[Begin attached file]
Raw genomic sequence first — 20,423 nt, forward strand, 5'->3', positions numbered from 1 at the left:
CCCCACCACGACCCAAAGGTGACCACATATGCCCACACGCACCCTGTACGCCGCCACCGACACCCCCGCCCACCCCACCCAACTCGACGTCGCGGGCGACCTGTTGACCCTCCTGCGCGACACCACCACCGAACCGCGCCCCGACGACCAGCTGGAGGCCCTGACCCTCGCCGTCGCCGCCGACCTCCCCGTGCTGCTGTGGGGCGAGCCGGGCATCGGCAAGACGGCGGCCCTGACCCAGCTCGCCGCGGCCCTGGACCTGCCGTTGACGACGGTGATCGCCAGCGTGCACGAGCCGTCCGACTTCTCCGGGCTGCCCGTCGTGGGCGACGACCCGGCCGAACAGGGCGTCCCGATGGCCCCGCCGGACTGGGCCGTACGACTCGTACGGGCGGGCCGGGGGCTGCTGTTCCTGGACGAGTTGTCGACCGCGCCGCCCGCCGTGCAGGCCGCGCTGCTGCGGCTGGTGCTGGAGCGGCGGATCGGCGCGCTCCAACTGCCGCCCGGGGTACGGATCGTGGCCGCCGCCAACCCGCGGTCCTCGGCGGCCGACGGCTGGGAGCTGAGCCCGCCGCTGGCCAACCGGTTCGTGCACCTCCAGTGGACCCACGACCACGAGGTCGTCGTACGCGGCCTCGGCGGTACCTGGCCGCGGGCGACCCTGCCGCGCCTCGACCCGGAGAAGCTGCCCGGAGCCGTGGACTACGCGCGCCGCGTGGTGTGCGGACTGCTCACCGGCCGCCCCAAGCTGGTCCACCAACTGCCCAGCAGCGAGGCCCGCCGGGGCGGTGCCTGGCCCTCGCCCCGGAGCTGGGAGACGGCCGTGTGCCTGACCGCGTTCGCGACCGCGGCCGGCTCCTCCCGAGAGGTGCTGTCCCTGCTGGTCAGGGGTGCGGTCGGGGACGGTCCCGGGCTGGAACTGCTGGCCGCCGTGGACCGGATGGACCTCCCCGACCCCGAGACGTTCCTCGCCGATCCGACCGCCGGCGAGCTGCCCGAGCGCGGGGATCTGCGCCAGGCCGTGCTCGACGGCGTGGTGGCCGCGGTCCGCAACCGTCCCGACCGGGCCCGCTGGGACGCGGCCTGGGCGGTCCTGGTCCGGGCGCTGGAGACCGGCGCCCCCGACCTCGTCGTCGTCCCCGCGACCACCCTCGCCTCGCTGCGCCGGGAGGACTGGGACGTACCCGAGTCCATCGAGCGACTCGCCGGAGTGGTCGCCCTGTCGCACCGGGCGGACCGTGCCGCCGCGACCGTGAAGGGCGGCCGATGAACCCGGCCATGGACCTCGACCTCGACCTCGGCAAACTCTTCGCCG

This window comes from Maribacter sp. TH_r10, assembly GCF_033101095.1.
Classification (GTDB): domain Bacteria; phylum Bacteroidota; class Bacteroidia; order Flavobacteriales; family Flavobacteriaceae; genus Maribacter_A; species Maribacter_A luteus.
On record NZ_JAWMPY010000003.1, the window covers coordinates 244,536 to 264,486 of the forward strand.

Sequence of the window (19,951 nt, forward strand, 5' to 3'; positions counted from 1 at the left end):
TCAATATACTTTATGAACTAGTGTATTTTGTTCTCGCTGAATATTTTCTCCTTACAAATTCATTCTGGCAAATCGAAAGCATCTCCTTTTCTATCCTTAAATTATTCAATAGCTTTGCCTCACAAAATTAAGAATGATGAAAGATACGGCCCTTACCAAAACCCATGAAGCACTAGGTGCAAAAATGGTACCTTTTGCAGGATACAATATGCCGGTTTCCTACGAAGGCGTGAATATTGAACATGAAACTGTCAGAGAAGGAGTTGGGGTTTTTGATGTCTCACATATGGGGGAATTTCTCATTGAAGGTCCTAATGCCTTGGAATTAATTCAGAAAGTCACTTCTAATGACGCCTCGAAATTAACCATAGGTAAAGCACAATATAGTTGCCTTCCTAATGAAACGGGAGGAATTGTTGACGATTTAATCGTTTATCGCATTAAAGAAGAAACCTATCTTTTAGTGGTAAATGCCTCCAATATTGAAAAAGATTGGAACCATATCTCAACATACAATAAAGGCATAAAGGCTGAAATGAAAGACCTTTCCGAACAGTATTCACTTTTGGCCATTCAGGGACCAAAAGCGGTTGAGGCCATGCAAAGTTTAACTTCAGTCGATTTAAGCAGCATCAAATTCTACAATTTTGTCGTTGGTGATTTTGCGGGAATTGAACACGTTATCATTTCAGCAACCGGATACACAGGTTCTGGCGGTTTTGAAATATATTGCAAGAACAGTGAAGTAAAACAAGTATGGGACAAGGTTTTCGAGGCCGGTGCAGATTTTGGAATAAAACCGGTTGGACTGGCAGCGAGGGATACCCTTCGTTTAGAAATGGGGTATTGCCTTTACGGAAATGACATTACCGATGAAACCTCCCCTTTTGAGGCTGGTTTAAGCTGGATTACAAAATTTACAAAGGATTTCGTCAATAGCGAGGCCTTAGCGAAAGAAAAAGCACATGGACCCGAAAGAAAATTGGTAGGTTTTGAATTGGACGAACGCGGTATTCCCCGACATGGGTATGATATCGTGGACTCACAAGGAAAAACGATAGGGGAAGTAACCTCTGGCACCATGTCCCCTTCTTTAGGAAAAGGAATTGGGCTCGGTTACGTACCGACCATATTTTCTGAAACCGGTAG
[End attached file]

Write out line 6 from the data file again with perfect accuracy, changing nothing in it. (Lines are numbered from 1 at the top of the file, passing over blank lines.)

Sequence of the window (19,951 nt, forward strand, 5' to 3'; positions counted from 1 at the left end):